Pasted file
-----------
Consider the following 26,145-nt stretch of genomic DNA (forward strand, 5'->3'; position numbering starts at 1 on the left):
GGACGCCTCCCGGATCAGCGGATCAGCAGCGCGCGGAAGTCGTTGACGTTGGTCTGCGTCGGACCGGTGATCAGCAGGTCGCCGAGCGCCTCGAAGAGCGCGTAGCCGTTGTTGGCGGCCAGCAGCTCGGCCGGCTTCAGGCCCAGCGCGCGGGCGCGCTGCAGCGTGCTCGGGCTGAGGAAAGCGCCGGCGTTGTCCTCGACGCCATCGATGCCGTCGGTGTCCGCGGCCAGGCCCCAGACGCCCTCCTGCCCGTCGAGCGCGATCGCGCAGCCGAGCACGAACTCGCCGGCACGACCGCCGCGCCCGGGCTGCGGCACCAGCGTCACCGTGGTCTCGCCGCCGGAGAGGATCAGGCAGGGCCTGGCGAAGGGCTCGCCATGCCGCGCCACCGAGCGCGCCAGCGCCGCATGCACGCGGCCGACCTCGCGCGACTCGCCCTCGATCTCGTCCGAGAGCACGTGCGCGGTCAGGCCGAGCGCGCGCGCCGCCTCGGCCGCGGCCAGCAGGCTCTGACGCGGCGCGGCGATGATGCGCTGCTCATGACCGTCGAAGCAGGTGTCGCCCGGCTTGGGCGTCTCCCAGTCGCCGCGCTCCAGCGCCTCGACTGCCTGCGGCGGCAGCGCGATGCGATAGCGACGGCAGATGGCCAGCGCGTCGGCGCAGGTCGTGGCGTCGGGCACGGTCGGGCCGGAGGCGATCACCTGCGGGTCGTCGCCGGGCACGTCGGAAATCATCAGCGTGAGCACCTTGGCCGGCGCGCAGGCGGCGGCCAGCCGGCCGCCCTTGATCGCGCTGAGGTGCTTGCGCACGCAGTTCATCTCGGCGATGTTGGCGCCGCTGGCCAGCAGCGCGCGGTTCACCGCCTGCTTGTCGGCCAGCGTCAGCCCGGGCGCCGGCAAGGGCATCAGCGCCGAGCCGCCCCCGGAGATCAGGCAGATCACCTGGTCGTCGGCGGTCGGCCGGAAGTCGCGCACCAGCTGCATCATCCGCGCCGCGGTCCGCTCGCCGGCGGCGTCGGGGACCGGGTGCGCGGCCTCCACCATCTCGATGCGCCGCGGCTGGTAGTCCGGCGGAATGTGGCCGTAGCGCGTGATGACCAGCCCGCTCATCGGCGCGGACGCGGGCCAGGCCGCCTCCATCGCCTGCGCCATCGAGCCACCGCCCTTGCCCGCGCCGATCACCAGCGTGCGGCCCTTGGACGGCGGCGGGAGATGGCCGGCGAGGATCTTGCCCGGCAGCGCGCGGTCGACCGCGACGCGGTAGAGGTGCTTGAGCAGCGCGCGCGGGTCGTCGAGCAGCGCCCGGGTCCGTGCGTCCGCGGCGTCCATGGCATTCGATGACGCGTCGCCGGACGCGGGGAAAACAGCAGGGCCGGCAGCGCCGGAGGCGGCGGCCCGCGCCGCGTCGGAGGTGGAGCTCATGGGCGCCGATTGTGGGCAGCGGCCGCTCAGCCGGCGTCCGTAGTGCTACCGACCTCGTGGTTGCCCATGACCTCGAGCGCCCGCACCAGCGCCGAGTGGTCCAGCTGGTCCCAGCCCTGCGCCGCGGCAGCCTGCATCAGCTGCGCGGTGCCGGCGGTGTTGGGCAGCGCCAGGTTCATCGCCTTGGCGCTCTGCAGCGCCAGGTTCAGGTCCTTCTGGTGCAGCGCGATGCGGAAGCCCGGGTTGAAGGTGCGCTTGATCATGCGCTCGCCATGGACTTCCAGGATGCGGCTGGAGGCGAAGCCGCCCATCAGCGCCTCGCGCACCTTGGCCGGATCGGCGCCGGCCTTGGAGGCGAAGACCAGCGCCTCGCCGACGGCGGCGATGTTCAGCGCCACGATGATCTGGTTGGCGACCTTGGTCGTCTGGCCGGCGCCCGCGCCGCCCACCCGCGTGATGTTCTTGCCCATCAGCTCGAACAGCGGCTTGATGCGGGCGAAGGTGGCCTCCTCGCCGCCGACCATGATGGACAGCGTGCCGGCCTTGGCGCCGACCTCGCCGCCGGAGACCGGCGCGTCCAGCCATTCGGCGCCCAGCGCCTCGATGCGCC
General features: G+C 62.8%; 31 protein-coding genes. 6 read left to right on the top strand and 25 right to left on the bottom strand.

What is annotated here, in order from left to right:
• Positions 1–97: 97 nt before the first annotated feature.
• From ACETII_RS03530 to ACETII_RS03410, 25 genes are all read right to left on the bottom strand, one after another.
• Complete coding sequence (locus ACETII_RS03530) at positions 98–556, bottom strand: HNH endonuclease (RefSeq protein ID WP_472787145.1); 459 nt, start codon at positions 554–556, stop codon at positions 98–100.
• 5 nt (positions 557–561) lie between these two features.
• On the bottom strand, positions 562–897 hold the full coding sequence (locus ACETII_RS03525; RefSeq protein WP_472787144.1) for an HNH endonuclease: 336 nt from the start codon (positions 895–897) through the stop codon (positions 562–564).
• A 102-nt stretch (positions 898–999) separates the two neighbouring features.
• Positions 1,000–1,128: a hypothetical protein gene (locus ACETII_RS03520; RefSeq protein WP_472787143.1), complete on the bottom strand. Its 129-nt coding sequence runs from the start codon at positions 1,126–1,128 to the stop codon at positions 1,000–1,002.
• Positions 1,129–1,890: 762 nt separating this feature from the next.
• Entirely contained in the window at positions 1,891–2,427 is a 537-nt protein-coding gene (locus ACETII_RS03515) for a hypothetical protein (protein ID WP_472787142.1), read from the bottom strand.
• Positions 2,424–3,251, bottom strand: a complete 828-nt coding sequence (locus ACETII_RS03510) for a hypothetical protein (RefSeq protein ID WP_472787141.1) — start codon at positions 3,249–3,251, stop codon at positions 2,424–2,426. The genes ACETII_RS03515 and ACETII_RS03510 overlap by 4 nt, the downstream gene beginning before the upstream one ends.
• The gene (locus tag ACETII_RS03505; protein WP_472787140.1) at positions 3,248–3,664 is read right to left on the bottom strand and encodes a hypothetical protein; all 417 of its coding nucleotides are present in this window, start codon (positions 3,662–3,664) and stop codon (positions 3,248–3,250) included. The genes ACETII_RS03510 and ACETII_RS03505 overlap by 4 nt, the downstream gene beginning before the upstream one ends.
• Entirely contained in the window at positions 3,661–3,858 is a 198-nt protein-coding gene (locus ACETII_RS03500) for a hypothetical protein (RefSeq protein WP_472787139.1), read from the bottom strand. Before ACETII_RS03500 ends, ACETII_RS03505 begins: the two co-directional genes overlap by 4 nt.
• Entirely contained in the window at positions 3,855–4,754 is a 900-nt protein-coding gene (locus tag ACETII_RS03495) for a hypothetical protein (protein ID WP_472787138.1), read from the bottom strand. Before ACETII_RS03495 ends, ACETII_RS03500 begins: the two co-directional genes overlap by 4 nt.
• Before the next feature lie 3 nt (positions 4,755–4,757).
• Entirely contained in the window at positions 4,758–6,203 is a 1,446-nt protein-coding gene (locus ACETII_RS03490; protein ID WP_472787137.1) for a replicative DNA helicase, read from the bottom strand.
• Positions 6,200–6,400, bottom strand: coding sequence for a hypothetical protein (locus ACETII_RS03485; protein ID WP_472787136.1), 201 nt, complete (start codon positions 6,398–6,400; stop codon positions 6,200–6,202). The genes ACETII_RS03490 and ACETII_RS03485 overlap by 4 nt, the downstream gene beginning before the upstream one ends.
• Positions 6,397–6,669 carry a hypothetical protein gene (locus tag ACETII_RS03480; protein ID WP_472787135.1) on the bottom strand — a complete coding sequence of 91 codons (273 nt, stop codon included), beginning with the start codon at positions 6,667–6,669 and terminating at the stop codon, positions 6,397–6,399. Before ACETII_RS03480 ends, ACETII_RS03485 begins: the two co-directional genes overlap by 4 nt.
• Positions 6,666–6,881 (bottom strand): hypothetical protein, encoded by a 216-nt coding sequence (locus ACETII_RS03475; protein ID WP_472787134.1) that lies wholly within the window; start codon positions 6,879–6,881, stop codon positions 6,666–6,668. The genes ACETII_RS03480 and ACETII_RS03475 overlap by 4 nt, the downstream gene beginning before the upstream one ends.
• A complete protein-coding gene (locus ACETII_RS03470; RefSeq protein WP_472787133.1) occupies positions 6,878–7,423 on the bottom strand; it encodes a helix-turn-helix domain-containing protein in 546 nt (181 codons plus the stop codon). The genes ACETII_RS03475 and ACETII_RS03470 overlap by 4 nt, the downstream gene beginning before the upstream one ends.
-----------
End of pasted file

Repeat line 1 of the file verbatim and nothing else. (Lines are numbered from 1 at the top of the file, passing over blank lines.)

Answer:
Consider the following 26,145-nt stretch of genomic DNA (forward strand, 5'->3'; position numbering starts at 1 on the left):